{[ promptMessage ]}

Bookmark it

{[ promptMessage ]}

# Frob1 - 33 Modied Power Series Solutions and the Basic...

This preview shows pages 1–3. Sign up to view the full content.

33 Modified Power Series Solutions and the Basic Method of Frobenius The partial sums of a power series solution about an ordinary point x 0 of a differential equation provide fairly accurate approximations to the equation’s solutions at any point x near x 0 . This is true even if relatively low-order partial sums are used (provided you are just interested in the solutions at points very near x 0 ). However, these power series typically converge slower and slower as x moves away from x 0 towards a singular point, with more and more terms then being needed to obtain reasonably accurate partial sum approximations. As a result, the power series solutions derived in the previous two chapters usually tell us very little about the solutions near singular points. This is unfortunate because, in some applications, the behavior of the solutions near certain singular points can be a rather important issue. Fortunately, in many of those applications, the singular point in question is not that “bad” a singular point, and a modification of the algebraic method discussed in the previous chapters can be used to obtain “modified” power series solutions about these points. That is what we will develop in this and the next chapter. In this chapter, we will only consider second-order homogeneous linear differential equa- tions. One can extend the discussion here to first- and higher-order equations, but the important examples are all second-order. 33.1 Euler Equations and Their Solutions The simplest examples of the sort of equations of interest in this chapter are those discussed back in chapter 19, the Euler equations. Let us quickly review them and take a look at what happens to their solutions about their singular points. Recall that a standard second-order Euler equation is a differential equation that can be written as α 0 x 2 y ′′ + β 0 xy + γ 0 y = 0 where α 0 , β 0 and γ 0 are real constants with α 0 negationslash= 0 . Recall, also, that the basic method for solving such an equation begins with attempting a solution of the form y = x r where r is a 8/14/2011 699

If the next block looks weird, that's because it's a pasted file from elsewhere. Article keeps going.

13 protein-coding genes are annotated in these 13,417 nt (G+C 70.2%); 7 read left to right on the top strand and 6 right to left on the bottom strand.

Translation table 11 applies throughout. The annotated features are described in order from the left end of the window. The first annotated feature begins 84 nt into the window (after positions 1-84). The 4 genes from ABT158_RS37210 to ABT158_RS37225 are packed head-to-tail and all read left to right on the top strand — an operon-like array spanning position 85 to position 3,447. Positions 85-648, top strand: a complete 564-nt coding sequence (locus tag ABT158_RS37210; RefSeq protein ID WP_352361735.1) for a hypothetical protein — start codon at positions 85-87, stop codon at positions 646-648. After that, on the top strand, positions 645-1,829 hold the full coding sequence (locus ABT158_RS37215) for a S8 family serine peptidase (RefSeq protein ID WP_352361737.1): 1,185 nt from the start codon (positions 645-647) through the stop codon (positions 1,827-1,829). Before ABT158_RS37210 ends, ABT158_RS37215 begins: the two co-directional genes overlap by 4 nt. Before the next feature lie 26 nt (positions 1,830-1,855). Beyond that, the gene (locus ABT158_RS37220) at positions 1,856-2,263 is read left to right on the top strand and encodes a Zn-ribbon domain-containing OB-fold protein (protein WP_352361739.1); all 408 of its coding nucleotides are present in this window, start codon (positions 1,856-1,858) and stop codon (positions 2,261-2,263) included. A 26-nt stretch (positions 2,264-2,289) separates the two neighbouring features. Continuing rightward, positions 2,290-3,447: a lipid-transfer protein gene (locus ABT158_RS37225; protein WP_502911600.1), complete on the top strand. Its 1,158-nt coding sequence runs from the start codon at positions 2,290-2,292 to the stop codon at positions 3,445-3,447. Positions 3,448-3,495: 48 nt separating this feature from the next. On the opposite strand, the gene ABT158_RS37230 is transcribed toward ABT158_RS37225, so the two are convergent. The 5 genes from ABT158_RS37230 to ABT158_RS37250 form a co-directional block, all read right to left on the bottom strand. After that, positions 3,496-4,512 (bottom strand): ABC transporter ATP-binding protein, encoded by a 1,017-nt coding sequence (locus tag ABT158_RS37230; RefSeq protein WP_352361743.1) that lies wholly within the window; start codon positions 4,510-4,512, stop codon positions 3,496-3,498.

This preview has intentionally blurred sections. Sign up to view the full version.

View Full Document
700 Modified Power Series Solutions and the Basic Method of Frobenius constant to be determined. Plugging y = x r into the differential equation, we get α 0 x 2 bracketleftbig x r bracketrightbig ′′ + β 0 x bracketleftbig x r bracketrightbig + γ 0 bracketleftbig x r bracketrightbig = 0 equal1⇒ α 0 x 2 bracketleftbig r ( r 1 ) x r 2 bracketrightbig + β 0 x bracketleftbig rx r 1 bracketrightbig + γ 0 bracketleftbig x r bracketrightbig = 0 equal1⇒ x r bracketleftbig α 0 r ( r 1 ) + β 0 r + γ 0 bracketrightbig = 0 equal1⇒ α 0 r ( r 1 ) + β 0 r + γ 0 = 0 . The last equation above is the indicial equation, which we typically rewrite as α 0 r 2 + 0 α 0 ) r + γ 0 = 0 , and, from which, we can easily determine the possible values of r using basic algebra.
This is the end of the preview. Sign up to access the rest of the document.

{[ snackBarMessage ]}

### What students are saying

• As a current student on this bumpy collegiate pathway, I stumbled upon Course Hero, where I can find study resources for nearly all my courses, get online help from tutors 24/7, and even share my old projects, papers, and lecture notes with other students.

Kiran Temple University Fox School of Business ‘17, Course Hero Intern

• I cannot even describe how much Course Hero helped me this summer. It’s truly become something I can always rely on and help me. In the end, I was not only able to survive summer classes, but I was able to thrive thanks to Course Hero.

Dana University of Pennsylvania ‘17, Course Hero Intern

• The ability to access any university’s resources through Course Hero proved invaluable in my case. I was behind on Tulane coursework and actually used UCLA’s materials to help me move forward and get everything together on time.

Jill Tulane University ‘16, Course Hero Intern